The polarization of politics in many Arab societies, on full and even violent display since the uprisings of 2011, has been evident for decades. Adherents of various ideological orientations have advanced sharply different visions of a good society in debates about public policy. Many appear to be talking past each other, basing their conceptions of morality and rights on such widely different sources that they argue in separate worlds. The divisions have often been sharpest on gender issues. Disagreements over constitutional revision, personal status law, honor crimes, and other matters often polarize between those who anchor their arguments in Islamic legal thought and those who turn instead to liberal conceptions of rights, sometimes relying on international human rights instruments. Can politics—understood as the struggle over public policy outcomes—help fellow citizens bridge those differences? Or do members of each camp talk largely among themselves, only deepening their divisions?...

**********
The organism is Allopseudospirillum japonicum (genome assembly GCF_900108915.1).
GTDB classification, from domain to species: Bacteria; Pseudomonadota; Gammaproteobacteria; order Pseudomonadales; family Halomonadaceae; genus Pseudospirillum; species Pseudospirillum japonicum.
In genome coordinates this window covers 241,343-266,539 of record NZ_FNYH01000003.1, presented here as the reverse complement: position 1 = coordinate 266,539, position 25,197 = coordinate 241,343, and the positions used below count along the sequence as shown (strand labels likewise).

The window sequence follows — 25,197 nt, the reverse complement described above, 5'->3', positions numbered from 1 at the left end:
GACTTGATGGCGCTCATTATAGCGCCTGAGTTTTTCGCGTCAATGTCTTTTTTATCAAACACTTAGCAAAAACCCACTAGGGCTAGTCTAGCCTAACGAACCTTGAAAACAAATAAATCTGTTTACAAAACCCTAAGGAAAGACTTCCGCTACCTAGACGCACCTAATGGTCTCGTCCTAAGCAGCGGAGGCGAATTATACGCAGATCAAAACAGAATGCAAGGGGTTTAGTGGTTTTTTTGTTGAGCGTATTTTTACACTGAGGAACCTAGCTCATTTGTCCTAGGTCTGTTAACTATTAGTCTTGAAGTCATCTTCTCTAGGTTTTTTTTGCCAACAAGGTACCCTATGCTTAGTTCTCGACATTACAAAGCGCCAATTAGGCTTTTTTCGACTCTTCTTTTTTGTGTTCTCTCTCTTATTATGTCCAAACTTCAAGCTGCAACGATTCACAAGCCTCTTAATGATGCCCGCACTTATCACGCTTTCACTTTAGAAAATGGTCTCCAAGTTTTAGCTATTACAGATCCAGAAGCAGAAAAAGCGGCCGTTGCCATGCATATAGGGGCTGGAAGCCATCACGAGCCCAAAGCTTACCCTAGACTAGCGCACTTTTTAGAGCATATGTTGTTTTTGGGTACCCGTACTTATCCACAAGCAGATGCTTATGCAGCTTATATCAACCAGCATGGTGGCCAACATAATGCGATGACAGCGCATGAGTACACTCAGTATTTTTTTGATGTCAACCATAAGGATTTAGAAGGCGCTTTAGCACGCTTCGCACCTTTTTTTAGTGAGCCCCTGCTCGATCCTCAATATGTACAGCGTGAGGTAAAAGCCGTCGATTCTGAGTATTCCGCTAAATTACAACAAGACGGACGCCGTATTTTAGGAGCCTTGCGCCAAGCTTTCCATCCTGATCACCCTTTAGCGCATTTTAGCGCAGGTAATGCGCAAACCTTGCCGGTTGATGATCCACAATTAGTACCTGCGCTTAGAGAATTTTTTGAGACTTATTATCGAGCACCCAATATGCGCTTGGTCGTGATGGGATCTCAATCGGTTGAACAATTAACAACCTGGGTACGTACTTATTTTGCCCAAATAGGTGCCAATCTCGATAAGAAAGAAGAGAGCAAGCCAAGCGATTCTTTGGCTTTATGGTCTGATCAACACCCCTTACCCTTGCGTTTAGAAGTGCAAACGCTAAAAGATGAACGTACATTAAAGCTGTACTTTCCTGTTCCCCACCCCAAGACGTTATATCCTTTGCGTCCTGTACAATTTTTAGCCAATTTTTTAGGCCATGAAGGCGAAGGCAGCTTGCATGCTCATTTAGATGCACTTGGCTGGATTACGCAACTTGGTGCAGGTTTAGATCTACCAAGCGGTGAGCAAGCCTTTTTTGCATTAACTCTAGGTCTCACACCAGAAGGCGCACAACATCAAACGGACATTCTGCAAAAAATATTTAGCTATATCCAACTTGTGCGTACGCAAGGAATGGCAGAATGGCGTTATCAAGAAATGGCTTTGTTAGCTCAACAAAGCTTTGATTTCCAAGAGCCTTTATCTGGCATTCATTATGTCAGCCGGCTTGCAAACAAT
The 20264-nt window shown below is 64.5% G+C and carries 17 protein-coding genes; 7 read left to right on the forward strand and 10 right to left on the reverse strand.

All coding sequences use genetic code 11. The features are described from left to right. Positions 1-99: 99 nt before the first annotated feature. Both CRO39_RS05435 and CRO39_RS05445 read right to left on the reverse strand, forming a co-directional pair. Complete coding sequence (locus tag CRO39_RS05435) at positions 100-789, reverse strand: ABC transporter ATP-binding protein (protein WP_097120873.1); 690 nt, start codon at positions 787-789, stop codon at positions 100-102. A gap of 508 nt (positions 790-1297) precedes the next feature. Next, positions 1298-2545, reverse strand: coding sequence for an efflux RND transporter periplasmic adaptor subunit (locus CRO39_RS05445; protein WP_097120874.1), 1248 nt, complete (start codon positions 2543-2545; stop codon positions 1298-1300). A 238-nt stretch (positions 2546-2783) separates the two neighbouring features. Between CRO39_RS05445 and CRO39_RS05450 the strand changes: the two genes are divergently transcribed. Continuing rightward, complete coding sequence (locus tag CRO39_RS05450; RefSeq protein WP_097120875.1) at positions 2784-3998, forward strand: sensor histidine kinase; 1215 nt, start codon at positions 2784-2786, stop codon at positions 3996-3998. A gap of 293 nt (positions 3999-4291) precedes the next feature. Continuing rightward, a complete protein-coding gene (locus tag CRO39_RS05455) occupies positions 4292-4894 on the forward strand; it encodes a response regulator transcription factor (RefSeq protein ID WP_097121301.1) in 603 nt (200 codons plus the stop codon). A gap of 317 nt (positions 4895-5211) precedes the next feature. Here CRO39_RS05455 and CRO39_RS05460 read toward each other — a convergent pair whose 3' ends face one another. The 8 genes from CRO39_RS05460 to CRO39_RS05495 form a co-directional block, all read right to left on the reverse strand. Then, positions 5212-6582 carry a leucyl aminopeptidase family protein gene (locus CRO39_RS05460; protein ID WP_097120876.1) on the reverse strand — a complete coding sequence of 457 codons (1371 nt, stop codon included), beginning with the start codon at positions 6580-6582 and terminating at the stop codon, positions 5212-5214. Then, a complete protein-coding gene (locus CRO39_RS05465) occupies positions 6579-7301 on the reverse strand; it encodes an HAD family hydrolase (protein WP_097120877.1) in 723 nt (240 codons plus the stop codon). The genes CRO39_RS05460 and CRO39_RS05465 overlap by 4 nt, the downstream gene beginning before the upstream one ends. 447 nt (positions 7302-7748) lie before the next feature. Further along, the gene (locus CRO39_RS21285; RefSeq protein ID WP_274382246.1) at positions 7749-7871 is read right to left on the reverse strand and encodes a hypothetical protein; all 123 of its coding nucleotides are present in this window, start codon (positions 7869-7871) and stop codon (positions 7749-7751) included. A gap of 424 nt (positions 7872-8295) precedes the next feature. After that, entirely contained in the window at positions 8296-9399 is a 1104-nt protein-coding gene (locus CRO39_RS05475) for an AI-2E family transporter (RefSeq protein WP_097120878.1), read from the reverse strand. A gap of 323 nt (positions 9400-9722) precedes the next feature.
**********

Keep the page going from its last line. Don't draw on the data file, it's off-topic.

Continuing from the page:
Read the full article at the International Journal of Middle East Studies